The Walt Disney Animation Studios - The Archive Series is a four volume set consisting almost solely of images and material taken from the Disney Research Library. The content over the four volumes is hugely varied - ranging from storyboards, animation frames, quickly drawn character sketches to perfectly rendered concept art and background designs. I could of featured any one of the four books currently released, but as almost everyone on CG Arts is in the midst of creating worlds and developing their own visual style in 2D form, it seemed apt to recommend Design - the most spectacular book in the series.
Design features sometimes rarely seen before concept art and designs of just about every major film Disney Animation Studios has produced. There's nothing quite like looking at page after page of lovingly realised art work, and at a meaty 250 pages, the book delivers that expectation in spades. It's relatively new therefore covers shorts and feature films from as early as 1928 all the the way into 2010. As a visual history of the development of Disney's visual style it's all encompassing.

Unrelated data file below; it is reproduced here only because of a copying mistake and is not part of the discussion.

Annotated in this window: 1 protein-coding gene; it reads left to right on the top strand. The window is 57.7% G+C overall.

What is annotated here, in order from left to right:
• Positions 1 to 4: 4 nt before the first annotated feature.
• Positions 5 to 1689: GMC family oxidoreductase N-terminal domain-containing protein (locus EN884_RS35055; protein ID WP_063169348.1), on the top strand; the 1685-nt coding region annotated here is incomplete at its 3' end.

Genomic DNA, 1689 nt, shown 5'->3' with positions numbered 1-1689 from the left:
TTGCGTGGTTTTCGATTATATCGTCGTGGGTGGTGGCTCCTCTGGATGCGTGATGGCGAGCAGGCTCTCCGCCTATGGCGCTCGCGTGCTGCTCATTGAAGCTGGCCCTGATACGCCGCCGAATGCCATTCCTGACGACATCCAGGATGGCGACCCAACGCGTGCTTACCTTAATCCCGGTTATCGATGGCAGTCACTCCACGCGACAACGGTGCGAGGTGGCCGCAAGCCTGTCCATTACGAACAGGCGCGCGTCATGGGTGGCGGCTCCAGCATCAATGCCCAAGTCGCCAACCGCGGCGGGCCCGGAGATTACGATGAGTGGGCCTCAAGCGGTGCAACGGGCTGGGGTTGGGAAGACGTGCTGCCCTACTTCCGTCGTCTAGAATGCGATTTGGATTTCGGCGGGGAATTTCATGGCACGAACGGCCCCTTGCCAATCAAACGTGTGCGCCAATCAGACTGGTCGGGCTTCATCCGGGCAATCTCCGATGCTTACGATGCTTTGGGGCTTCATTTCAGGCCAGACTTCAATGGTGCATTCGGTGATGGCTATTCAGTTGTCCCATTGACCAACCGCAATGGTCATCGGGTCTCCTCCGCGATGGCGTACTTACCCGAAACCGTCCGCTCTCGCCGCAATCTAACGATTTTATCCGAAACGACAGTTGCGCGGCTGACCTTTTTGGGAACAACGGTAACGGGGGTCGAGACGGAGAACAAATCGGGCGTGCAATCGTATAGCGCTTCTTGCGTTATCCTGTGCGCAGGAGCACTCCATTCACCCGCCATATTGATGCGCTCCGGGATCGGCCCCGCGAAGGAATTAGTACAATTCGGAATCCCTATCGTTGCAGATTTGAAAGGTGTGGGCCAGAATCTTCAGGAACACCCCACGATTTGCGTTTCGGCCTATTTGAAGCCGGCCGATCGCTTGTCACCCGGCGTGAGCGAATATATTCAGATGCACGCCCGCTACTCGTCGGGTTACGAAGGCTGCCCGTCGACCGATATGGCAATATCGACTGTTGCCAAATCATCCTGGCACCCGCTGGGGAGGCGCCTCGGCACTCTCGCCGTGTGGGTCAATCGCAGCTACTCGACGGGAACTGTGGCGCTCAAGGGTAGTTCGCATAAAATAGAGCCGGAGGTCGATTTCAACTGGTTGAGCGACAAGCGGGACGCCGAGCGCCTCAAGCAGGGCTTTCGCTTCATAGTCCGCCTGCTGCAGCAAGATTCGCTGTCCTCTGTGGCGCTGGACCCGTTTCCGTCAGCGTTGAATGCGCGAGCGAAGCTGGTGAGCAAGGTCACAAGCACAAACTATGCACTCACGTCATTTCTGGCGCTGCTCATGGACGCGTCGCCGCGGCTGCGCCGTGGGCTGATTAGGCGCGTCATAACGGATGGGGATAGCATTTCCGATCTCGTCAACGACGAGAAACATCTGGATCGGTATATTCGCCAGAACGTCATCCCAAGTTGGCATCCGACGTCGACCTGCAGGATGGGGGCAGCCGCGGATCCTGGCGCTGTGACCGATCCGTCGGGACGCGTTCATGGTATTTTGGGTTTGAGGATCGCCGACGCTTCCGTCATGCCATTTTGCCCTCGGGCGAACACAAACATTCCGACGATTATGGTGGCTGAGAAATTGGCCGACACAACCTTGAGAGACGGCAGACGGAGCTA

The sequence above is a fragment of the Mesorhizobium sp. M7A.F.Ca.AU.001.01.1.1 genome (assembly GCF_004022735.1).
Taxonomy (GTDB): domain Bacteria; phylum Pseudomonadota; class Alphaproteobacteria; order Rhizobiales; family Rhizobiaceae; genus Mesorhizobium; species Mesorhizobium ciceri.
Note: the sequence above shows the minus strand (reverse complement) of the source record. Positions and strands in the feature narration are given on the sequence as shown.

Current Disney Animation Studios CEO John Lassester provides an informative introduction but afterwards, a paragraph of text isn't to be seen. This is a pure showcase of work from some of the unbelievable artistic talent - who often remain anonymous - Disney has housed over the years.
"Whether it consists of quick sketches on a paper napkin, elaborate paintings in oil or watercolous or dazzling computer renderings, the unparalleled creative process of Disney artists is here collected and showcased. Among the incredible talents featured are Albert Hurter, Disney legend Joe Grant, Gustaf Tenggren and many more. Third in The Walt Disney Animation Studios - The Archive Series, this volume focused on design gives readers a rare opportunity to glimpse some of the most spectacular treasured from the Walt Disney Animation Research Library."
(The Princess and the Frog by Armand Baltazar)
(The Jungle Book, character line-up by Ken Anderson)
(Alice in Wonderland by Mary Blair)